A final part of the social cohesion argument lies in its implications for the future. The Monash researchers feared the deepening of the underclass, and urged that no more poor and uneducated non-English speakers should be allowed in – especially not through family reunion. The government has made family reunion almost impossible without major financial guarantees by sponsors, so in this sense the Monash fear has been addressed.
The other implications of the Monash analysis have not been taken up – if anything they have been studiously ignored. Programs addressing English needs (the apparent sine qua non of effective participation in the labour market) barely exist, especially for older and poorly educated people. Programs that affirm the Vietnamese as part of the wider Australian community have effectively ceased. Adult education programs to re-skill and advance the capacity for labour market participation have been marginalised in most TAFE systems ( reflected in very low rates of technical qualification among the Vietnamese).
Women in community and at work
The long history of newly-arrived women finding work in the poorly-paid piecework or ‘outwork’ sector of the clothing industry has been characteristic of the political economy of Australian immigration. The situation of such women had been described in the development strategies for Australian community work in the 1970s, where the Illawarra Migrant Resource Centre (in Wollongong) set up an Outwork project; the disgust among immigrant women for the poor conditions was one of the triggers for their fourteen year struggle for employment at Wollongong’s steelworks during the 1980s and early 1990s (the Jobs for Women Campaign (Fredericks 1994)).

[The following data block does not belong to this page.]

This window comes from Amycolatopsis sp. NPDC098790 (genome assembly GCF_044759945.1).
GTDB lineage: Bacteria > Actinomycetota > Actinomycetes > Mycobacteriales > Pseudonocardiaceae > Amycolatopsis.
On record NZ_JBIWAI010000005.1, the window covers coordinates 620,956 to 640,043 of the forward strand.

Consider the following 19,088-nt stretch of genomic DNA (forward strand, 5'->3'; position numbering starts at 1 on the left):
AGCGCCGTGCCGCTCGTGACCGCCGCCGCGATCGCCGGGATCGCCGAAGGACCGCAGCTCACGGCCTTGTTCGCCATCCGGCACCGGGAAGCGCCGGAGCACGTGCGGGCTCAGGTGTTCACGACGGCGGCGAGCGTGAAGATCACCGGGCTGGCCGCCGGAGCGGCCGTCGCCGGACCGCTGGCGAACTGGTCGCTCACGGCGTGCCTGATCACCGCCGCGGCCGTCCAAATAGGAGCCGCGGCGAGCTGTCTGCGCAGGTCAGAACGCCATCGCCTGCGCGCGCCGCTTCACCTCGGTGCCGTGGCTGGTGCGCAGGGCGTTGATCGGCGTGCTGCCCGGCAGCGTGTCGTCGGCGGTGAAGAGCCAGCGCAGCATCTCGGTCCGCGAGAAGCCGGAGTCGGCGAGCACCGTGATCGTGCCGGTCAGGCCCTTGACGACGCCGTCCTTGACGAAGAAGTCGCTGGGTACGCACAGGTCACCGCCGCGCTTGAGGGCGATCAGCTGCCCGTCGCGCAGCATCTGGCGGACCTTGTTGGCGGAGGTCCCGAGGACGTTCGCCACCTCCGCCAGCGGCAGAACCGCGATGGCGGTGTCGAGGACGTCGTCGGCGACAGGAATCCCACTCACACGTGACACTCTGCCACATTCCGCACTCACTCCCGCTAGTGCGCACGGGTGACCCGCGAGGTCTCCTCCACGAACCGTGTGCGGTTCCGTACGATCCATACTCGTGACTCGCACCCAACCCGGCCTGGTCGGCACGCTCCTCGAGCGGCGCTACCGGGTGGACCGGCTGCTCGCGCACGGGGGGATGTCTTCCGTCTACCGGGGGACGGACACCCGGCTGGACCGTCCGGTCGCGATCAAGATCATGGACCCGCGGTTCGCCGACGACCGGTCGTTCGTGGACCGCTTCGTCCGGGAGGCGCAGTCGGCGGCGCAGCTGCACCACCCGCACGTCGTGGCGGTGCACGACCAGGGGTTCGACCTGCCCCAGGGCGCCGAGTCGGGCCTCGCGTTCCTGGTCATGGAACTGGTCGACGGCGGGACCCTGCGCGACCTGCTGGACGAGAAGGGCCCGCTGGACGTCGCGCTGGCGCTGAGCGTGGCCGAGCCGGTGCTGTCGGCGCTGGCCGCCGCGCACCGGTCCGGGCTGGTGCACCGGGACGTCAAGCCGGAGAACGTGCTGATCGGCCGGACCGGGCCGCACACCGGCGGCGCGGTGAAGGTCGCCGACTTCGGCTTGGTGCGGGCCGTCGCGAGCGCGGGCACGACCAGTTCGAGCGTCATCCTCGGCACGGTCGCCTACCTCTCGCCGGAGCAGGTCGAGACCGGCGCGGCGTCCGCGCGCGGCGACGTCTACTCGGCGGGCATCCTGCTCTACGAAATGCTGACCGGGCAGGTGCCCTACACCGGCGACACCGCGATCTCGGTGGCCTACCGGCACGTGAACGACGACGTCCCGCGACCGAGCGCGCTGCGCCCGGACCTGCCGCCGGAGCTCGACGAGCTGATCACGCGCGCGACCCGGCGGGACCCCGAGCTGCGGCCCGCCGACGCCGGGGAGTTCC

As the next wave of immigrants many Vietnamese women were soon sucked into the industry, cutting and assembling clothing in their homes on low piece-rates and in very poor working conditions. Thomas’ research demonstrated the patterns of exploitation, the dual work roles as mothers and workers, and the points of conflict with government, employers and families in often illegal home workshops (Thomas 2001).
By 1986 the trade union movement had moved from its traditional position of opposition to outwork, and support for the criminalisation of outworkers, to a strategy that sought to legalise the work but ensure proper working conditions and a living wage (Norington SMH 3 Oct 1986). Describing the conditions that workers then faced, the SMH reported that: “a Vietnamese woman bought a $529 sewing machine and paid a $129 deposit followed by 12 $50 monthly instalments. Making 80 dresses a week at 60 cents each, she earned $50 a week for work done late at night after caring for her family”. While the union was successful in gaining full employee rights in 1987, there was little done to implement these conditions until a wider campaign named “Fair Wear” began in the 1990s.